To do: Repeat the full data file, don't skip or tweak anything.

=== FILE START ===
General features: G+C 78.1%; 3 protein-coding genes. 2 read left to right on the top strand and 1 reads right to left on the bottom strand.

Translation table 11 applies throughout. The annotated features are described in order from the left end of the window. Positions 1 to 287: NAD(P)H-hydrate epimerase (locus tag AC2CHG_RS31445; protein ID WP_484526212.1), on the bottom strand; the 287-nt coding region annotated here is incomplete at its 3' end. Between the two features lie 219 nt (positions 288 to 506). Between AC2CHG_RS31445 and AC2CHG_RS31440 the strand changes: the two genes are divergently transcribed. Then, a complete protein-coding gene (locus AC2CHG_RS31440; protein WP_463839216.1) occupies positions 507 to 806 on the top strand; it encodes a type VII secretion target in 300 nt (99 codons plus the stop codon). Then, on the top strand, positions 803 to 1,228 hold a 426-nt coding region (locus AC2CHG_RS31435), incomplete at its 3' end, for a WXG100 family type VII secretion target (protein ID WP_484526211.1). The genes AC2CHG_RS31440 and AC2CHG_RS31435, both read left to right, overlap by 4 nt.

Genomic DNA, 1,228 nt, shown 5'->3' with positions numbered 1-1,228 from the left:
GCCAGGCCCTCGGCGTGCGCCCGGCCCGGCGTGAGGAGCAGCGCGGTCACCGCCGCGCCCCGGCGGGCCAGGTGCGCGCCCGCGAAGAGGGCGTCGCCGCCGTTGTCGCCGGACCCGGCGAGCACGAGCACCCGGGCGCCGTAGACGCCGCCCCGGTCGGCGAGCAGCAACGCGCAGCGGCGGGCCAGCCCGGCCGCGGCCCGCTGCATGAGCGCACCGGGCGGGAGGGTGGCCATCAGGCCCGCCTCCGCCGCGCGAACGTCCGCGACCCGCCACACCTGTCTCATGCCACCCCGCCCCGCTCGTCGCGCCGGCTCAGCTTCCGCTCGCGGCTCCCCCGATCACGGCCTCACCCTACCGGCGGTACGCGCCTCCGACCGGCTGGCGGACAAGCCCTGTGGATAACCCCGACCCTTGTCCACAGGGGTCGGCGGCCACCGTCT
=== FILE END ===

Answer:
General features: G+C 78.1%; 3 protein-coding genes. 2 read left to right on the top strand and 1 reads right to left on the bottom strand.

Translation table 11 applies throughout. The annotated features are described in order from the left end of the window. Positions 1 to 287: NAD(P)H-hydrate epimerase (locus tag AC2CHG_RS31445; protein ID WP_484526212.1), on the bottom strand; the 287-nt coding region annotated here is incomplete at its 3' end. Between the two features lie 219 nt (positions 288 to 506). Between AC2CHG_RS31445 and AC2CHG_RS31440 the strand changes: the two genes are divergently transcribed. Then, a complete protein-coding gene (locus AC2CHG_RS31440; protein WP_463839216.1) occupies positions 507 to 806 on the top strand; it encodes a type VII secretion target in 300 nt (99 codons plus the stop codon). Then, on the top strand, positions 803 to 1,228 hold a 426-nt coding region (locus AC2CHG_RS31435), incomplete at its 3' end, for a WXG100 family type VII secretion target (protein ID WP_484526211.1). The genes AC2CHG_RS31440 and AC2CHG_RS31435, both read left to right, overlap by 4 nt.

Genomic DNA, 1,228 nt, shown 5'->3' with positions numbered 1-1,228 from the left:
GCCAGGCCCTCGGCGTGCGCCCGGCCCGGCGTGAGGAGCAGCGCGGTCACCGCCGCGCCCCGGCGGGCCAGGTGCGCGCCCGCGAAGAGGGCGTCGCCGCCGTTGTCGCCGGACCCGGCGAGCACGAGCACCCGGGCGCCGTAGACGCCGCCCCGGTCGGCGAGCAGCAACGCGCAGCGGCGGGCCAGCCCGGCCGCGGCCCGCTGCATGAGCGCACCGGGCGGGAGGGTGGCCATCAGGCCCGCCTCCGCCGCGCGAACGTCCGCGACCCGCCACACCTGTCTCATGCCACCCCGCCCCGCTCGTCGCGCCGGCTCAGCTTCCGCTCGCGGCTCCCCCGATCACGGCCTCACCCTACCGGCGGTACGCGCCTCCGACCGGCTGGCGGACAAGCCCTGTGGATAACCCCGACCCTTGTCCACAGGGGTCGGCGGCCACCGTCT